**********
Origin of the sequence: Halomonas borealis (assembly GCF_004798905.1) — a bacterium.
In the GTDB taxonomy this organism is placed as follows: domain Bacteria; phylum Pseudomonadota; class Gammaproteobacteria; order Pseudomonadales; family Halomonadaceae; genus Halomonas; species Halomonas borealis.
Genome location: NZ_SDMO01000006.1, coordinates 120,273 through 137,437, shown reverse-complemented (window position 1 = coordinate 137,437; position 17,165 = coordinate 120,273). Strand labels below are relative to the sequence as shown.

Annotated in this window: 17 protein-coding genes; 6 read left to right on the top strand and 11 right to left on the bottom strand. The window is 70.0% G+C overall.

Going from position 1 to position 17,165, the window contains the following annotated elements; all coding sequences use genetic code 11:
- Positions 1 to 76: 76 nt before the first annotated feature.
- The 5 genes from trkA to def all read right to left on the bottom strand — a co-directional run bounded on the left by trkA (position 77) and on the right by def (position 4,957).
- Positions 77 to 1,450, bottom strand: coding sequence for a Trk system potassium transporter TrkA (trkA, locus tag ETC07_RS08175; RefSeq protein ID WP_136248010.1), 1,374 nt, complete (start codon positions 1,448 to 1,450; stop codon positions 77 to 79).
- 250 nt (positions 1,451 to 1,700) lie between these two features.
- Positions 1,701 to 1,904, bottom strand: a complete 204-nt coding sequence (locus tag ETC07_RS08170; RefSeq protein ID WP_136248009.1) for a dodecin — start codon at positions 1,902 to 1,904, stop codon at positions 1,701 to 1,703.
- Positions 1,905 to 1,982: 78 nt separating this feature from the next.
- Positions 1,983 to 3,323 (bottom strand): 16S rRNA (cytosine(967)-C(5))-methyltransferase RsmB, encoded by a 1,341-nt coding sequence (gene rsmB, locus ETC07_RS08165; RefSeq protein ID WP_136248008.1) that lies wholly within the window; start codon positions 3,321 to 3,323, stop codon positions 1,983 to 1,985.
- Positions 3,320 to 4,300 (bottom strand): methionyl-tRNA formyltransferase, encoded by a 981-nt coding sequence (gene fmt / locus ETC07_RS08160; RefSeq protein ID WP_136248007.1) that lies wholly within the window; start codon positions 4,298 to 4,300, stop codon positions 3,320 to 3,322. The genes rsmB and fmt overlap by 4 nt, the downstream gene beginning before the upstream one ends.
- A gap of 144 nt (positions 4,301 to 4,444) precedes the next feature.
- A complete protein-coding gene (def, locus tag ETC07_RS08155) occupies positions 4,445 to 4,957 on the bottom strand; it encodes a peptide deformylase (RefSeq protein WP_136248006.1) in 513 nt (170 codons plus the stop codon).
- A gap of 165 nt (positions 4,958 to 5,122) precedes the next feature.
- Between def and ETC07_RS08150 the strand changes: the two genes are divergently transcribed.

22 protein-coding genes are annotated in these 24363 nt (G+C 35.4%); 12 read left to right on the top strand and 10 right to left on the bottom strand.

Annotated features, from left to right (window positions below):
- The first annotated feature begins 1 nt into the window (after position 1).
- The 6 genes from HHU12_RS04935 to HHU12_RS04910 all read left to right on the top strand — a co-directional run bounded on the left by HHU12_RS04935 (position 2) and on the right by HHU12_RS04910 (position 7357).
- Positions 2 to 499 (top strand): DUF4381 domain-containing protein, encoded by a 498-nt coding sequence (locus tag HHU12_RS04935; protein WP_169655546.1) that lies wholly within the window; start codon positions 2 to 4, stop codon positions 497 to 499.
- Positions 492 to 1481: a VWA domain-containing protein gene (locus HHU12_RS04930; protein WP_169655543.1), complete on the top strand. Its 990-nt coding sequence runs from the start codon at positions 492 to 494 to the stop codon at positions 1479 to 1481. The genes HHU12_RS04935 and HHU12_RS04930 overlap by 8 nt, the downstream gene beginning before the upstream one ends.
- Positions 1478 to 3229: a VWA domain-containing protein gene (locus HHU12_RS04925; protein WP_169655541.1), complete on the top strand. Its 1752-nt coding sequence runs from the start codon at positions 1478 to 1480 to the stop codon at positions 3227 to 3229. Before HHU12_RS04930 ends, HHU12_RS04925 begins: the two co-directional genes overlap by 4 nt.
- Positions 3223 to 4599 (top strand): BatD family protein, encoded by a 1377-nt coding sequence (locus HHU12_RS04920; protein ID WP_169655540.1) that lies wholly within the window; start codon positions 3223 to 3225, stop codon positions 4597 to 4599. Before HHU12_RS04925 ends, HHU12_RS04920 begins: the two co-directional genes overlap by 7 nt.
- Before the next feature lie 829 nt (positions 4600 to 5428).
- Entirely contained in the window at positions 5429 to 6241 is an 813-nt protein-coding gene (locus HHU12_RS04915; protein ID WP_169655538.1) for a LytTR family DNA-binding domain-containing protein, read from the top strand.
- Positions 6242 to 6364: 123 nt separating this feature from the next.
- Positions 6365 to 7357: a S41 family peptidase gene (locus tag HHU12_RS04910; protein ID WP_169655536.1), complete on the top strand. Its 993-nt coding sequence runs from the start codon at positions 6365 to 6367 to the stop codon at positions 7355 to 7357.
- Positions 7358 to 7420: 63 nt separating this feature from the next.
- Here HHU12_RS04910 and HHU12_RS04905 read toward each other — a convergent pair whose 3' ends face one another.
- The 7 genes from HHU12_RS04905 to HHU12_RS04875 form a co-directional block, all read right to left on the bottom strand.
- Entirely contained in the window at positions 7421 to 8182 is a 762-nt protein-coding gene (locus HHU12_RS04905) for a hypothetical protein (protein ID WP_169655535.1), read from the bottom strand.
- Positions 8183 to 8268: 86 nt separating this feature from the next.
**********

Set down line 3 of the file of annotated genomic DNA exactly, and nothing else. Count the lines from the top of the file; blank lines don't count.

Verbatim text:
Genome location: NZ_SDMO01000006.1, coordinates 120,273 through 137,437, shown reverse-complemented (window position 1 = coordinate 137,437; position 17,165 = coordinate 120,273). Strand labels below are relative to the sequence as shown.